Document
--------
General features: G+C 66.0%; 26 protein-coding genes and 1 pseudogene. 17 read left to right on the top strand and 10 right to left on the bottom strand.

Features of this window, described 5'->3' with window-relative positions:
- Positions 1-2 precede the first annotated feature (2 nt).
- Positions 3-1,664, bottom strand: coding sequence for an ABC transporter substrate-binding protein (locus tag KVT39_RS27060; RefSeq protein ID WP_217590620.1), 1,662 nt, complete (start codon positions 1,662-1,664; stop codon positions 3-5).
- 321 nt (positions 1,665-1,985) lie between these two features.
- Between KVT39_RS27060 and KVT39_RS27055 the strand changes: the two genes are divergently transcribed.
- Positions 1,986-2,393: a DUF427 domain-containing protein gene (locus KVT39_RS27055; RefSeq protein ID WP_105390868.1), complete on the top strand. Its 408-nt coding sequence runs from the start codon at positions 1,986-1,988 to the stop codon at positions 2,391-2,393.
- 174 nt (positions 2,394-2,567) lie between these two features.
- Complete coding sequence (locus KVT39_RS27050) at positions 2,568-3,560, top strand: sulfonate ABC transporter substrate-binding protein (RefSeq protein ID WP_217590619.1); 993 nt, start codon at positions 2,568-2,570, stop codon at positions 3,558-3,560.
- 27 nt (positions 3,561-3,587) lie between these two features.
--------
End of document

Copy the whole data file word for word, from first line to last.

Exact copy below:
General features: G+C 66.0%; 26 protein-coding genes and 1 pseudogene. 17 read left to right on the top strand and 10 right to left on the bottom strand.

Features of this window, described 5'->3' with window-relative positions:
- Positions 1-2 precede the first annotated feature (2 nt).
- Positions 3-1,664, bottom strand: coding sequence for an ABC transporter substrate-binding protein (locus tag KVT39_RS27060; RefSeq protein ID WP_217590620.1), 1,662 nt, complete (start codon positions 1,662-1,664; stop codon positions 3-5).
- 321 nt (positions 1,665-1,985) lie between these two features.
- Between KVT39_RS27060 and KVT39_RS27055 the strand changes: the two genes are divergently transcribed.
- Positions 1,986-2,393: a DUF427 domain-containing protein gene (locus KVT39_RS27055; RefSeq protein ID WP_105390868.1), complete on the top strand. Its 408-nt coding sequence runs from the start codon at positions 1,986-1,988 to the stop codon at positions 2,391-2,393.
- 174 nt (positions 2,394-2,567) lie between these two features.
- Complete coding sequence (locus KVT39_RS27050) at positions 2,568-3,560, top strand: sulfonate ABC transporter substrate-binding protein (RefSeq protein ID WP_217590619.1); 993 nt, start codon at positions 2,568-2,570, stop codon at positions 3,558-3,560.
- 27 nt (positions 3,561-3,587) lie between these two features.